Oxford business district

Oxford business district

Gary was seated in Jim White’s Buick journeying east on highway 160,  the elderly man extending an invitation to accompany him to Oxford,  14 miles east of Wellington,  a small farming community on the Arkansas River.   The two entering Oxford,  Exiting north on a dirt road from Oxford, appropriately name The Old Mill Rd.,   traveling a mile coming upon the  mill,  this  structure of another era having been placed on the National Historic Registry in 1983.    The grain mill  was constructed in 1874  on the newly acquired land which was ceded by a 1870 treaty with the Osage Indians, a  state-of-the-art facility for its time.  It was  built by D.N. Cook and John Hewitt,  the two having a 3 mile rill dug parallel to the Arkansas River,  providing an aquatic flow to enable the paddle wheel to power a water turbine generator,  providing the mill with electricity for its operating function.   The mill operation having a restoration program initiated  in 1989 with  an addition of a small restaurant and gift shop complementing the revitalized structure.   Gary wondering the reason for Jim to share this part of Kansas history and the electricity dispensing water turbine generator, remnant from a by-gone era.   Soon discovering that Jim was responsible for restoring it to an operational status, although the water flow rate was no longer available for any practical function,  Gary still was impressed with his friends accomplishments.

A restorred Oxford Old Mill

A restored Oxford Old Mill

Before returning to Anthony,  the two walked over to the nearby grain and flour mill built in 1935 and still actively producing its flour product.   Entering the mill,  Jim was well received by the employees,  greeted by all,  the elderly celebrity motioning to Gary to join him on a wooden slat conveyor to access the top of the structure.  Gary,  hesitant at first,  not wanting to show his uncertainty,  accompany Jim,  grasping the cable,  stepping on the moving conveyor slat,  an upward journey to a platform at the top of the mill.  Following Jim’s example,  reaching the top,  stepping onto a platform,  the perch high above giving view to the integral working of the milling process.  Upon departure,  the two visitors were each presented a gift,  a five-pound cloth sack of flour,  a product of the mill.    Gary appreciative for the invitation to experience a sampling of Kansas culture and history in the company of such a multifarious individual,  a commodity of  yesteryear but still appropriately complimentary today.

Wichita Century II Convention Center

Wichita Century II Convention Center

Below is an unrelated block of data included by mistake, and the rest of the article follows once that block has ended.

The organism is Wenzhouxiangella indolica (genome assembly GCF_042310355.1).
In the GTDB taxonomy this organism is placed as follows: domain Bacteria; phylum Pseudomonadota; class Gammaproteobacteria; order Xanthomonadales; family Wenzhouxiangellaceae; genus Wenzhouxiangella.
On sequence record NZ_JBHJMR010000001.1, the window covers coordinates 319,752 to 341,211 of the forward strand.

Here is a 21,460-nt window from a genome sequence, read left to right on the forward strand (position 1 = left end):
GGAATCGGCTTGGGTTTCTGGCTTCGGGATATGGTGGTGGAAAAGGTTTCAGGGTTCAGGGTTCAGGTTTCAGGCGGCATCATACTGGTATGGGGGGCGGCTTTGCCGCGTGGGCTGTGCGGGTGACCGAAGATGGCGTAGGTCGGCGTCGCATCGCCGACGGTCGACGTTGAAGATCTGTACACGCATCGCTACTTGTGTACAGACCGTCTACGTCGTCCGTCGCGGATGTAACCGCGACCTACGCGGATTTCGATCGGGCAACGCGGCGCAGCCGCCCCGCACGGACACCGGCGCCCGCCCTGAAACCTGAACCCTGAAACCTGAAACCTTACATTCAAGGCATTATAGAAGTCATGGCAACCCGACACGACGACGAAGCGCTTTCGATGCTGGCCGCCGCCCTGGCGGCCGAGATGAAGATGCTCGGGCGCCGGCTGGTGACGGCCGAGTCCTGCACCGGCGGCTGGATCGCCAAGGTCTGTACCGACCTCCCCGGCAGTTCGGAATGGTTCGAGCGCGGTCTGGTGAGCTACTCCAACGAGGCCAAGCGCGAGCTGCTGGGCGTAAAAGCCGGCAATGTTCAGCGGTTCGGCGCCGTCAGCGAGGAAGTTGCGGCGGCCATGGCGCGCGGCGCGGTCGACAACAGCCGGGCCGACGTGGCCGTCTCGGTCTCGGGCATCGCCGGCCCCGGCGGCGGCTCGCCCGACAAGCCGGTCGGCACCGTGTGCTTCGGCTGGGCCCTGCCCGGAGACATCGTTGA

Jim White, was on the telephone, inquiring if Gary would be interested in going with him to Wichita to attend a program featuring the Wichita Theatre Organ at the Century II Convention Center.   Gary interest was piqued with curiosity, aware of the prominence the theatre organ played in the silent movie era.  not hesitating, accepting the invitation.  The scheduled night arriving the prospective guest proceeding to the Jim’s residence conveniently located around the corner and a 1/2 block north on Anthony Ave.  Gary having every intention for the two to traverse in his car, but soon discovering Jim was insistent upon driving.  Opal, Jim’s wife,  taking Gary aside with Jim absent from  the room,  in hushed tones asking that he keep an eye on Jim’s night-time driving, that normally she would  accompanied him but wasn’t feeling well and was grateful Jim had someone to accompany him.  Seated in the  Buick, Gary discovering the journey to  Wichita provided a history lesson on the acquisition of the Theatre Organ and the WTO organization.  Jim as a youth,  among other endeavors was a theatre projectionist growing up in the era of silent movies and Theatre Organs.  Jim again proceeding to enlighten Gary’s historical cognition,  Richard Simonton the founder of ATOS,  American Theatre Organ Society was born the same year as Jim, a study of music and audio engineering finding Simonton acquiring the skill to tune pipe organs and later installing sound systems in the once silent movie theatre.  In 1934 Simonton convinced the Muzak Corporation to franchise its recorded music product with immediate success supplying wired music for retail stores, restaurants, hotels and workplace environments, thus the term elevator music.  Simonton continuing his entrepreneurial endeavor as a licensed engineer,  developing systems for RCA and also being an avid historian  ventured on another  project, purchasing a rundown Mississippi Riverboat, restoring the Delta Queen to a touring Pavilion.  In 1955 Simonton organized a group of organ enthusiast forming ATOS to preserve these organ icons of the theatre.